Outtakes 209


by Cait Collins


The outdoor musical drama, TEXAS, is a seasonal event in the Texas Panhandle. The show is spectacular and is loaded with special effects and fireworks. A couple of weeks ago, the young stage manager, Peyton Trueblood, was killed in a tragic accident at the amphitheater in Palo Duro Canyon. Performances were cancelled for Friday and Saturday, but the cast and crew chose to start again on Sunday.

I was privileged to be in the audience for the second performance following the accident. The average age of cast and crew could be considered young. Many of them are students pursuing their educations at West Texas A&M University in Canyon, Texas or at another area college or university. The actors, singers, dancers, musicians, and crew bond as a family. No doubt they were still grieving the loss of their friend, but they performed. From the opening number to the close, I did not see a missed dance step, no lines were dropped, no voices faltered. Even as they opened the second act with the beautiful song “West Texas Rain”, they remained strong, and in perfect harmony. These young men and women along with the older members of the company showed true professionalism from the appearance of the Rider on the Rim to greeting guests after the performance. I was impressed by their courage; by their dedication to their craft and to the audience. They taught a valuable lesson just by keeping on keeping on.

Sometimes I get discouraged when my writing does not go the way I think it should. I wonder if I will ever make it in the business. I make excuses for not getting out my computer and working on my current project. I am not always living up to my personal standards. I have no reason to sluff-off on my commitments. I’m sure I’m not alone in this. So I am rededicating myself to my writing. No more failing to have my blog ready to post. I will have something new to read every critique meeting. No more hiding accomplishments. I will put my name on everything I write. I am a professional writer. And the emphasis will be on “professional”.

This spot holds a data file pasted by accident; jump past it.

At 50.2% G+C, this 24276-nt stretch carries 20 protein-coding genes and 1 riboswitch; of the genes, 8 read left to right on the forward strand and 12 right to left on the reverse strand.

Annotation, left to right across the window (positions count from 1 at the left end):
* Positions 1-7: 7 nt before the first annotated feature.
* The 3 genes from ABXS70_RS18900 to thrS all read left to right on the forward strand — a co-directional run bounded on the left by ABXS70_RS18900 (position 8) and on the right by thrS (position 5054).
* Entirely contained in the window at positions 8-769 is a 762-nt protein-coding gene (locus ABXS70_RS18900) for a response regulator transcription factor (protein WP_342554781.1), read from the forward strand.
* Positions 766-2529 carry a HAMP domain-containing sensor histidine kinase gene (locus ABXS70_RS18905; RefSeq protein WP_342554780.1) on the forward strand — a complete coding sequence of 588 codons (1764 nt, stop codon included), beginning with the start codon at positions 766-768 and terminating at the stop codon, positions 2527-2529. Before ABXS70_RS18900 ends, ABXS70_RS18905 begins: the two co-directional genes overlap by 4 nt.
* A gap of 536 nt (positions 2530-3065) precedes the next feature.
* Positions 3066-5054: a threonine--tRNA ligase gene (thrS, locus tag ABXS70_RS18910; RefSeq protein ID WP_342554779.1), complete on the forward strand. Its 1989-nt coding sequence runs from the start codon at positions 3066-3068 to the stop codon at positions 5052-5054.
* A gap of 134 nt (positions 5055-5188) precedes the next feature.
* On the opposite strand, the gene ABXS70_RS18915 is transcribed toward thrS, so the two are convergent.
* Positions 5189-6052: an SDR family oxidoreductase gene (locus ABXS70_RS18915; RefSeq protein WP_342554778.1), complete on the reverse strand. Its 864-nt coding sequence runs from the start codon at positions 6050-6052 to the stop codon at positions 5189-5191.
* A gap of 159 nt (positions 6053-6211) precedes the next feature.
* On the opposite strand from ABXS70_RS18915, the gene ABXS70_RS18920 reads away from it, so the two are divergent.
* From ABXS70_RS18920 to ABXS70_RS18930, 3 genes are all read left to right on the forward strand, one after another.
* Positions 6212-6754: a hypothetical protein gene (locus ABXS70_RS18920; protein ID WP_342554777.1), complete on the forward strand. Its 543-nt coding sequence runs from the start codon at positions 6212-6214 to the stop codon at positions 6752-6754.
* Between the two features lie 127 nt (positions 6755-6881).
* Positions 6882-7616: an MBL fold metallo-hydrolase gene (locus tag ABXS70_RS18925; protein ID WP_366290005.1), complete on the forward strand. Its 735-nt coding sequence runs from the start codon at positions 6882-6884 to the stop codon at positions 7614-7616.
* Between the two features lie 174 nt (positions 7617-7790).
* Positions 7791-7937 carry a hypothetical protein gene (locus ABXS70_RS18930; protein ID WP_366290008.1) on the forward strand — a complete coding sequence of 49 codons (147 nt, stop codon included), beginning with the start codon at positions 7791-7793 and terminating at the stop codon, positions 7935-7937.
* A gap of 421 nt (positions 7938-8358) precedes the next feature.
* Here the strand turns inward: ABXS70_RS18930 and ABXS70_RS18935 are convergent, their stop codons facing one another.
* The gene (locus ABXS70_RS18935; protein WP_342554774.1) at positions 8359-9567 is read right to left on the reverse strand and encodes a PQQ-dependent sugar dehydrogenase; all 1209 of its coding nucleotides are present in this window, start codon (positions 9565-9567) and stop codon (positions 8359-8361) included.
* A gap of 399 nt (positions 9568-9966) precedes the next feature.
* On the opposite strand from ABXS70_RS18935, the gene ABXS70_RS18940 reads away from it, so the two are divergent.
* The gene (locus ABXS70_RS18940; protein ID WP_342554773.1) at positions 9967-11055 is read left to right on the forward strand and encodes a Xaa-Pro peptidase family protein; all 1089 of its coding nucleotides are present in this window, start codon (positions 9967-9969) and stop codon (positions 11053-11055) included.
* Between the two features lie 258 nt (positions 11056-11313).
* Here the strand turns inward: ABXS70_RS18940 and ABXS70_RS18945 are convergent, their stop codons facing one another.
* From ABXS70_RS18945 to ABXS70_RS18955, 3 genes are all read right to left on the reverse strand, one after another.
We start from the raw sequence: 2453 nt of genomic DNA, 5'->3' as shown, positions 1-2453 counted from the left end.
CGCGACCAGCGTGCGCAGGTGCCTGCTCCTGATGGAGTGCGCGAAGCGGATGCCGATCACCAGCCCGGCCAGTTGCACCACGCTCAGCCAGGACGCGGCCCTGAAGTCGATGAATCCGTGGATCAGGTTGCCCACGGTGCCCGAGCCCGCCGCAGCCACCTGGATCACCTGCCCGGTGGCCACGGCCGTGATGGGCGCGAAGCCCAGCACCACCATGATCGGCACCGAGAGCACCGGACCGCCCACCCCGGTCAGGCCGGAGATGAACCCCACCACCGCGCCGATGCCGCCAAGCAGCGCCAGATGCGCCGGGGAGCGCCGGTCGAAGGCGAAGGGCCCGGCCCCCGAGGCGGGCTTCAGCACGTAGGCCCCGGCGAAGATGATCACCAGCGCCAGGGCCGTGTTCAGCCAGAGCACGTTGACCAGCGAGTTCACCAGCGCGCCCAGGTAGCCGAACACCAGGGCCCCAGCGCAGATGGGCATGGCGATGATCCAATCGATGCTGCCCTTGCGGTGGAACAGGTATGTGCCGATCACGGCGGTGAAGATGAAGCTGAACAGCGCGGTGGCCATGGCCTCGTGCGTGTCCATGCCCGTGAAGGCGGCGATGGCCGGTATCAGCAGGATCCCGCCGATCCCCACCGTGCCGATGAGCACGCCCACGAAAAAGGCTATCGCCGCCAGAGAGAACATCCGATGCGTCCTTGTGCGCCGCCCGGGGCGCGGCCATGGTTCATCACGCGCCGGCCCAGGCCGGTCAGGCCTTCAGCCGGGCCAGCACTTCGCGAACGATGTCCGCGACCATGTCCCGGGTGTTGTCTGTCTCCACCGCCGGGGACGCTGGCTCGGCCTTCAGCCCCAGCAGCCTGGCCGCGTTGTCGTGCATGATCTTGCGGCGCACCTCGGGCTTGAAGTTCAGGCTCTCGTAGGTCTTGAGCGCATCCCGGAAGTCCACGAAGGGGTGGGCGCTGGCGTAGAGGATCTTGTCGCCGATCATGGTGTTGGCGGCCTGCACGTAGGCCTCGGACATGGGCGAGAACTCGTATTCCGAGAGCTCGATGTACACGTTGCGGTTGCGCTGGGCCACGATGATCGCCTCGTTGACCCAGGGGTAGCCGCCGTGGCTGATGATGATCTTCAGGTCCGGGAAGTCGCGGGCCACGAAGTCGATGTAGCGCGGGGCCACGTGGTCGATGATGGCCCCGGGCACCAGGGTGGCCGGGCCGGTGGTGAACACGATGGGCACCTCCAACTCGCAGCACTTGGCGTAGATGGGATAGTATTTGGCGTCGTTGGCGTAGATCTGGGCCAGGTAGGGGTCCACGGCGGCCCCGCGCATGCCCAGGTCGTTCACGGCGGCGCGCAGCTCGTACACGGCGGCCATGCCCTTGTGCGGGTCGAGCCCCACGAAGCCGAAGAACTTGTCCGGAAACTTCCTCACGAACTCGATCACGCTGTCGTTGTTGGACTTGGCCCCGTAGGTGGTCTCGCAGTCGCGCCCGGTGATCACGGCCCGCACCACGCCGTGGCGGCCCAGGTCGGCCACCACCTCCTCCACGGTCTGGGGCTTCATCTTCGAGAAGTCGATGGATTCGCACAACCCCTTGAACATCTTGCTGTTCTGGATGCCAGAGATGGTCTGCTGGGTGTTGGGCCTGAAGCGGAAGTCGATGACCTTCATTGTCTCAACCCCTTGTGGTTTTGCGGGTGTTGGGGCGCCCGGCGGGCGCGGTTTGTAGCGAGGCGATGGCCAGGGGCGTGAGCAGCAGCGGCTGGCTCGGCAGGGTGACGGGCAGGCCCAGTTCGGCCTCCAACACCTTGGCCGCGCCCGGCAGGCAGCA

Writing Exercise

Writing Exercise

Rory C. Keel

Our Wordsmith Critique group participated in a writing exercise in which we wrote a letter to a student. In the letter we selected a word and wrote about all aspects of that word and our surrounding community.

When you’re stuck in your writing, use this type of exercise to move your writing along.



1. An airtight bag that rises and floats above the earth when filled with hot air or gas lighter than air, such as hydrogen or helium.

2. A bag of this sort with an attached car or gondola for carrying passengers or instruments.

3. A small rubber bag inflated for use chiefly as a toy or decoration.

4.  The outline enclosing the words or thoughts of a character in a cartoon, as in a comic strip.


Dear Brian,

Balloons are the most amazing things. They are made from many different materials such as nylon and rubber. They can be any color of the rainbow like blue, red, yellow and green. Some balloons are even Silver or Black.

When I watch a balloon rise into the air, it lifts the corners of my mouth creating a smile without even being tied to it.